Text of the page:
There Shall Be Rumors Of Candidates, The Next Jason Carter Edition

With Jason Carter’s announcement that he wants to move across town to West Paces Ferry Road, State Senate district 42 is going to need a new Senator.  The district includes several in-town Atlanta neighborhoods as well as parts of Decatur. We shall begin the speculation this morning of who Carter’s replacement will be.

Atlanta attorney Russell Waldon, with strong ties in Democratic circles and a likely substantial fundraising base in the legal community, seems to be dominating early speculation and is reportedly making his interest known to party leaders and activists.

Former State Representative Elena Parent could want to return to the Gold Dome.  Other names under discussion as possible candidates to succeed Carter include longtime State Rep Mary Margaret Oliver and Decatur lawyer Tom Stubbs, who lost badly to Carter in 2010.

We’ll complete random speculation by throwing in the names of former Rep. Stephanie Stuckey Benfield, GTLA Lobbyist Bill Clark, and former Decatur Mayor Bill Floyd.

Any of our Democratic and/or In-town readers care to help speculate this one?  Who will be the next Senator from Georgia’s 42nd?



  1. equality_activist says:

    If Waldon is already burning up the phones, it will be interesting to see what kind of first mover advantage he has. He is a longtime Dem booster and is certainly active in progressive circles, but has never run for office so would have to overcome that if someone like Oliver or Benfield jumped in. Oliver would be very difficult to beat.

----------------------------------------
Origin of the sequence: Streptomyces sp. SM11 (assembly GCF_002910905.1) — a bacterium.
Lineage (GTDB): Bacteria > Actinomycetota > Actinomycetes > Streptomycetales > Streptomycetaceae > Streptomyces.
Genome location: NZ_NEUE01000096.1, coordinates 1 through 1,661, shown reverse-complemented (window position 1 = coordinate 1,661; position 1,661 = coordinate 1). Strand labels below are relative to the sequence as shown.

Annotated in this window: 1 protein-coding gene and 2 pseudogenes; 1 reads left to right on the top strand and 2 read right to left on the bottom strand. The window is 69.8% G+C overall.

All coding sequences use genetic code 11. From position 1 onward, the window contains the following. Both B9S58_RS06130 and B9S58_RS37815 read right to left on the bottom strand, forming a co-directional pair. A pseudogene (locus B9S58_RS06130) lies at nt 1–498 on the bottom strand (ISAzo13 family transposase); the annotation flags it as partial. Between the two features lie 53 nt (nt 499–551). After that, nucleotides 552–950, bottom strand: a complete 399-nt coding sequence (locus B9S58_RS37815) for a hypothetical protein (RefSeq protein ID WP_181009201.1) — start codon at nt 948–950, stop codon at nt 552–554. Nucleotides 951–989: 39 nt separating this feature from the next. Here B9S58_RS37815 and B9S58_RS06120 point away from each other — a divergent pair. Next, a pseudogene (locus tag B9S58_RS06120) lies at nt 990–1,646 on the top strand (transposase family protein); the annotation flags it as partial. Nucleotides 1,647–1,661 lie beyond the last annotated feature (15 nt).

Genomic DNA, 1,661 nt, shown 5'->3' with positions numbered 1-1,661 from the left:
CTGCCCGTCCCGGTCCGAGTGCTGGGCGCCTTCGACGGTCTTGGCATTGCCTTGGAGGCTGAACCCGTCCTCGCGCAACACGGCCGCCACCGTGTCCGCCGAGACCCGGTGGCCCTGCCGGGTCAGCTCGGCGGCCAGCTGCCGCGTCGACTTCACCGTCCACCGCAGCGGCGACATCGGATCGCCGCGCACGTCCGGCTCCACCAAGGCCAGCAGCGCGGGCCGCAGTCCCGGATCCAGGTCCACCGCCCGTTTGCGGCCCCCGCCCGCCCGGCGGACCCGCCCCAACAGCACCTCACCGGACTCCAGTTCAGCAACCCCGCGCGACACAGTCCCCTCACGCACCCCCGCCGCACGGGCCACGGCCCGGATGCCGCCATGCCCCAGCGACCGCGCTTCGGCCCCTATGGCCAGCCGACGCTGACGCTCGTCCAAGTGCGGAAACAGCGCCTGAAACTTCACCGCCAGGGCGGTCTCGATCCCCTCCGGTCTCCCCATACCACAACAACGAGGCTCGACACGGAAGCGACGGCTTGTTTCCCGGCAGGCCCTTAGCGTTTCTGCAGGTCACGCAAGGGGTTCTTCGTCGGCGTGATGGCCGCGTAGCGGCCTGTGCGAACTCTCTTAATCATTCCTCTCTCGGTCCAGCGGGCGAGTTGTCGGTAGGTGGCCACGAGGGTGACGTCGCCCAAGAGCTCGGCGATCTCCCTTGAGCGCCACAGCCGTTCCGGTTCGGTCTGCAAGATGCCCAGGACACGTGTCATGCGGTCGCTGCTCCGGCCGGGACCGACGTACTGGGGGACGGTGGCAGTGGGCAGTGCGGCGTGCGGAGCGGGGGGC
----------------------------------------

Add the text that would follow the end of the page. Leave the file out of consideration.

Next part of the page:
2. northside101 says:

    One sure bet—the successor will be a Democrat. Obama got 71 (percent) in that district last year, according to preliminary analysis at website Swing State Project. Obviously not a seat the Democrats have to worry about giving up in order to run statewide next year, so they won’t drop below their current total of 18 seats in the Georgia Senate. Speaking of the Senate, wouldn’t surprise me if the partisan totals remain 38-18 in favor of GOP after next year’s election (which is what the current total is). Most seats in that chamber are solidly D or R.

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